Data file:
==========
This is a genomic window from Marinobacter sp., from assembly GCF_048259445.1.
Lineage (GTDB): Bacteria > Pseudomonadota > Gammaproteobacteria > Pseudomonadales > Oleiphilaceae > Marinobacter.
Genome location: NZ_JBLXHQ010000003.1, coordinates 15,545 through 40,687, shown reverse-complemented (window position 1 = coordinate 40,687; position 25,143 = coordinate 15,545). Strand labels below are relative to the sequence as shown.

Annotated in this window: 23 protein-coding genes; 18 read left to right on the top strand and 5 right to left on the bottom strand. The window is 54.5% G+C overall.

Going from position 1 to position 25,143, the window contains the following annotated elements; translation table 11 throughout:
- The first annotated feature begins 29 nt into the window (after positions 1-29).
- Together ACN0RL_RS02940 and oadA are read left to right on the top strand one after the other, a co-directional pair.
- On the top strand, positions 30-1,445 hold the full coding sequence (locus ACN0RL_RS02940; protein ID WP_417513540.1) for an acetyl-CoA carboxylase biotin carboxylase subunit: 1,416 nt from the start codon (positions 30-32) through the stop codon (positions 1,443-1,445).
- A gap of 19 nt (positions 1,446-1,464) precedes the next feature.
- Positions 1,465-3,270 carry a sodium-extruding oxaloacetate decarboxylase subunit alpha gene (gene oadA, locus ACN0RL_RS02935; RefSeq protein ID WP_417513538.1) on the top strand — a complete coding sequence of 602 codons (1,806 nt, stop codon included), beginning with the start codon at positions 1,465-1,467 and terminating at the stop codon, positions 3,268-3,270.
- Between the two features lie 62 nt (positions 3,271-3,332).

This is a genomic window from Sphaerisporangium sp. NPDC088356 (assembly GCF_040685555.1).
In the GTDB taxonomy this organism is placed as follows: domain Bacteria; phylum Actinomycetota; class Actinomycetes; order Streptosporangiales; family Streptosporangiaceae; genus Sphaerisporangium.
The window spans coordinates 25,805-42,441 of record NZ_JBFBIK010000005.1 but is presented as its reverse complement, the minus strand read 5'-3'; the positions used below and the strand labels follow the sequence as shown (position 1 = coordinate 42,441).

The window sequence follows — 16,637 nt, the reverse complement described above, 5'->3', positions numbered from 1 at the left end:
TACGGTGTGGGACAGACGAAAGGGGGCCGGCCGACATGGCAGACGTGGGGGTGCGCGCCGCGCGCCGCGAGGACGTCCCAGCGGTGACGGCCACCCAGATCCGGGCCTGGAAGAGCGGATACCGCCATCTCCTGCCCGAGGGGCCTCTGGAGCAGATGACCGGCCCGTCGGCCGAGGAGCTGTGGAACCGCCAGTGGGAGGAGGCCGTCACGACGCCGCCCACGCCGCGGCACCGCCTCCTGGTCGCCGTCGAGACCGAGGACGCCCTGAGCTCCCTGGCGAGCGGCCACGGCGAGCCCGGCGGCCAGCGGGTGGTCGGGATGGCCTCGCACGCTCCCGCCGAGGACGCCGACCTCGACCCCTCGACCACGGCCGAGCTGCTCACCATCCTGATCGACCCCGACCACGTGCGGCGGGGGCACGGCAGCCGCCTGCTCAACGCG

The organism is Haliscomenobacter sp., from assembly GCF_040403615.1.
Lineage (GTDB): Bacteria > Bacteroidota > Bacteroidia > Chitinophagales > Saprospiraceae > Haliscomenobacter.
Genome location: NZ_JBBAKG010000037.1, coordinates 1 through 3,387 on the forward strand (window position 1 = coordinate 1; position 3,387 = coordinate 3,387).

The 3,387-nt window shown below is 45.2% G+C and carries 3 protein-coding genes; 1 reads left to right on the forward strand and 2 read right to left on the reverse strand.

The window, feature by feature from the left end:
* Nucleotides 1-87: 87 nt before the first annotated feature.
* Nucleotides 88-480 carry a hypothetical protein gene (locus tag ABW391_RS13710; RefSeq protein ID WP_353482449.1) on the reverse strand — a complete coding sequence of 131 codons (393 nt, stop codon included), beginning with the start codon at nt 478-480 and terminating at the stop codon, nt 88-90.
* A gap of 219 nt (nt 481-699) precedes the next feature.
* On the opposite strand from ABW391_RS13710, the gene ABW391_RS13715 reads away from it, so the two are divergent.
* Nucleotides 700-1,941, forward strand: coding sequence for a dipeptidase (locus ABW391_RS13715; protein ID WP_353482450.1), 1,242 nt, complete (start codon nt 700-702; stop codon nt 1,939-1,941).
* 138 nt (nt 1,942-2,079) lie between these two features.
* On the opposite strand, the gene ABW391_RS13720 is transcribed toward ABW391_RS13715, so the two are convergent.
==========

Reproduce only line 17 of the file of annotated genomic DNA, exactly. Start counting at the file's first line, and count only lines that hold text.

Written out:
The organism is Haliscomenobacter sp., from assembly GCF_040403615.1.